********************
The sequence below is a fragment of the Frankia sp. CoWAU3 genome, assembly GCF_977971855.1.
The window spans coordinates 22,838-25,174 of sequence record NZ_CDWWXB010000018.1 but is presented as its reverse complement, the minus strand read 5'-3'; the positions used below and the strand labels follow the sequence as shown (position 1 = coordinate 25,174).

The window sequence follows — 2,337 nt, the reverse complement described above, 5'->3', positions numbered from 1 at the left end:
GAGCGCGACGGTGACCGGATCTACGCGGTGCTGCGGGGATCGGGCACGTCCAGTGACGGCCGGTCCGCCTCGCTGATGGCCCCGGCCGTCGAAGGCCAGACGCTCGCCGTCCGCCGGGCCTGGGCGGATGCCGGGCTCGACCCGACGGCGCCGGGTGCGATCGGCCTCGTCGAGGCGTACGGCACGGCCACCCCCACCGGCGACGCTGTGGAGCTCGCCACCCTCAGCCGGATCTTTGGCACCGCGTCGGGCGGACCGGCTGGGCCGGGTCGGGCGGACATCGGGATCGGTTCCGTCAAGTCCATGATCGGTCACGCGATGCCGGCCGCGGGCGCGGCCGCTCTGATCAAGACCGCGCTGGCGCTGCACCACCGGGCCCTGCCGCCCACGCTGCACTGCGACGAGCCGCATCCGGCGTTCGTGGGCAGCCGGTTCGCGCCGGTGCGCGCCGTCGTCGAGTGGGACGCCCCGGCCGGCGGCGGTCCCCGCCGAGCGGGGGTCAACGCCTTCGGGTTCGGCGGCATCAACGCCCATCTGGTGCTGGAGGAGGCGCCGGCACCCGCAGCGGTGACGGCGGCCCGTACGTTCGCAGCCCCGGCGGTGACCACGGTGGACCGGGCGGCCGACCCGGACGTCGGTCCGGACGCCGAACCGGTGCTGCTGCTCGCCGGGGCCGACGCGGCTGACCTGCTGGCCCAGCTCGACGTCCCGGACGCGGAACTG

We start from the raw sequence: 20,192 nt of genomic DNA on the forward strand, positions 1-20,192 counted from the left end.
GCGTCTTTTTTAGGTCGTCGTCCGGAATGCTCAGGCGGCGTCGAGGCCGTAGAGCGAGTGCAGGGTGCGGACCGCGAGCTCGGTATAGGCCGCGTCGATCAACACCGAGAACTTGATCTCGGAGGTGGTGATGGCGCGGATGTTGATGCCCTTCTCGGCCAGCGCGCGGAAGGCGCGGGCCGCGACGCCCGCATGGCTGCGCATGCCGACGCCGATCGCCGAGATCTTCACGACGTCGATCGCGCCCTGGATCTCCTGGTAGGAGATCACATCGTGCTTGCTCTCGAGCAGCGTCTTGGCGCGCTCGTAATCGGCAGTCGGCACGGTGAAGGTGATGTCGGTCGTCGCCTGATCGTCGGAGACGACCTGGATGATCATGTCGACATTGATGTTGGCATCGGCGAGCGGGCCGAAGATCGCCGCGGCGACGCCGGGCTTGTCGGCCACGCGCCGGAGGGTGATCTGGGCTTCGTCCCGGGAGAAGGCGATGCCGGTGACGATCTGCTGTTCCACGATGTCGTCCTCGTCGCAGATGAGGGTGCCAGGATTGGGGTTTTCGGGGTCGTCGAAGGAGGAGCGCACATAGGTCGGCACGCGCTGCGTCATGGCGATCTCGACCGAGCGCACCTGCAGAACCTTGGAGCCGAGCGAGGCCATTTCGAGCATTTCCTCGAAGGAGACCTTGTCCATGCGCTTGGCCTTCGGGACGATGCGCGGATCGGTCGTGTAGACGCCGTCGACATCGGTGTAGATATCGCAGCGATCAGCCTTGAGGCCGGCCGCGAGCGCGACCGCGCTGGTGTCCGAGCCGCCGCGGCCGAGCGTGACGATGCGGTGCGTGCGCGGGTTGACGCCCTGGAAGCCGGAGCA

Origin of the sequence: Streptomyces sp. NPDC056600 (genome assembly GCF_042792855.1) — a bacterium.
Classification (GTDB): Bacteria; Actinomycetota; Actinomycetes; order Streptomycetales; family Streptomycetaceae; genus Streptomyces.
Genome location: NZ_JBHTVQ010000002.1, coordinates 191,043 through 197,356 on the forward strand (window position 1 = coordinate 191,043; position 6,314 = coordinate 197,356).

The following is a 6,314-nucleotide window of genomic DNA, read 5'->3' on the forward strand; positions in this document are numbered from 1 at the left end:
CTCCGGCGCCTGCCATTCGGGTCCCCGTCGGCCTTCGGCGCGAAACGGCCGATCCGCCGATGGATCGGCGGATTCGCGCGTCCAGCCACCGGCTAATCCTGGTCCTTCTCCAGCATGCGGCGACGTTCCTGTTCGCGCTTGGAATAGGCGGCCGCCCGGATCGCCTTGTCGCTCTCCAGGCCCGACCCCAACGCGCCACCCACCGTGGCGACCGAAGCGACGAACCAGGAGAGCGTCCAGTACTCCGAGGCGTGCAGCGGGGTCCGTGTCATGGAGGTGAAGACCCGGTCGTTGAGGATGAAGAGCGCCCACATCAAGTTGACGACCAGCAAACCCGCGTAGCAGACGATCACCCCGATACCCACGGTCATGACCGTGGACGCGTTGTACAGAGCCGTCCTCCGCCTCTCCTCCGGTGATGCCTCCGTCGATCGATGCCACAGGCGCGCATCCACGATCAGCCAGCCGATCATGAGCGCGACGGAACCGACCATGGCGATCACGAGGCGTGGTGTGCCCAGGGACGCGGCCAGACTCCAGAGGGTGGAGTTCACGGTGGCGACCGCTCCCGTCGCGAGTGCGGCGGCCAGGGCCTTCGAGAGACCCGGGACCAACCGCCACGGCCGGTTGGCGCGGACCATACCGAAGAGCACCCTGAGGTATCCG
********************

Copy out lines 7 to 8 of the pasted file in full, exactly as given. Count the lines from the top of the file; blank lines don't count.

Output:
Origin of the sequence: Streptomyces sp. NPDC056600 (genome assembly GCF_042792855.1) — a bacterium.
Classification (GTDB): Bacteria; Actinomycetota; Actinomycetes; order Streptomycetales; family Streptomycetaceae; genus Streptomyces.